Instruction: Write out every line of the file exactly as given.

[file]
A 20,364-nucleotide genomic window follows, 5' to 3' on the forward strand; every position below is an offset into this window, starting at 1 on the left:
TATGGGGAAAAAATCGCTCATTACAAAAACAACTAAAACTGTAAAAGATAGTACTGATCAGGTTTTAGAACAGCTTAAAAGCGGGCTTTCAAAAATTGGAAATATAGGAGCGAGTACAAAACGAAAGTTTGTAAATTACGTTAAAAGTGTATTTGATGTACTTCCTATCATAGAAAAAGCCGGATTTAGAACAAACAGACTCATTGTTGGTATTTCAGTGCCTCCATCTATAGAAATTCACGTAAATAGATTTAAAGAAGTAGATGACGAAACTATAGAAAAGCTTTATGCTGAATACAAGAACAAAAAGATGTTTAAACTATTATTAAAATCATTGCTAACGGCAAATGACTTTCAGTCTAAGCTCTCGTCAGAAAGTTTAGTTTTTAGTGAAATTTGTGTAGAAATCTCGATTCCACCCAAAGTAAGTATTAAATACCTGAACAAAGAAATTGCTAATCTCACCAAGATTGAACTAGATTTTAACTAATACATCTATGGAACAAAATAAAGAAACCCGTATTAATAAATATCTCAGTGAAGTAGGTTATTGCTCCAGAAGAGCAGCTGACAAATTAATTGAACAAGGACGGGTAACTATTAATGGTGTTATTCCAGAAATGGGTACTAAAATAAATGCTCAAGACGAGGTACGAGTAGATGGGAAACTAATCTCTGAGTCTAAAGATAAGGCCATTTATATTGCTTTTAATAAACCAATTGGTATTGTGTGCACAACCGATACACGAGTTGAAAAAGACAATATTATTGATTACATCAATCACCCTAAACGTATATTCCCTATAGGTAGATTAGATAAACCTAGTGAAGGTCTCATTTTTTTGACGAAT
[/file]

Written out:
A 20,364-nucleotide genomic window follows, 5' to 3' on the forward strand; every position below is an offset into this window, starting at 1 on the left:
TATGGGGAAAAAATCGCTCATTACAAAAACAACTAAAACTGTAAAAGATAGTACTGATCAGGTTTTAGAACAGCTTAAAAGCGGGCTTTCAAAAATTGGAAATATAGGAGCGAGTACAAAACGAAAGTTTGTAAATTACGTTAAAAGTGTATTTGATGTACTTCCTATCATAGAAAAAGCCGGATTTAGAACAAACAGACTCATTGTTGGTATTTCAGTGCCTCCATCTATAGAAATTCACGTAAATAGATTTAAAGAAGTAGATGACGAAACTATAGAAAAGCTTTATGCTGAATACAAGAACAAAAAGATGTTTAAACTATTATTAAAATCATTGCTAACGGCAAATGACTTTCAGTCTAAGCTCTCGTCAGAAAGTTTAGTTTTTAGTGAAATTTGTGTAGAAATCTCGATTCCACCCAAAGTAAGTATTAAATACCTGAACAAAGAAATTGCTAATCTCACCAAGATTGAACTAGATTTTAACTAATACATCTATGGAACAAAATAAAGAAACCCGTATTAATAAATATCTCAGTGAAGTAGGTTATTGCTCCAGAAGAGCAGCTGACAAATTAATTGAACAAGGACGGGTAACTATTAATGGTGTTATTCCAGAAATGGGTACTAAAATAAATGCTCAAGACGAGGTACGAGTAGATGGGAAACTAATCTCTGAGTCTAAAGATAAGGCCATTTATATTGCTTTTAATAAACCAATTGGTATTGTGTGCACAACCGATACACGAGTTGAAAAAGACAATATTATTGATTACATCAATCACCCTAAACGTATATTCCCTATAGGTAGATTAGATAAACCTAGTGAAGGTCTCATTTTTTTGACGAAT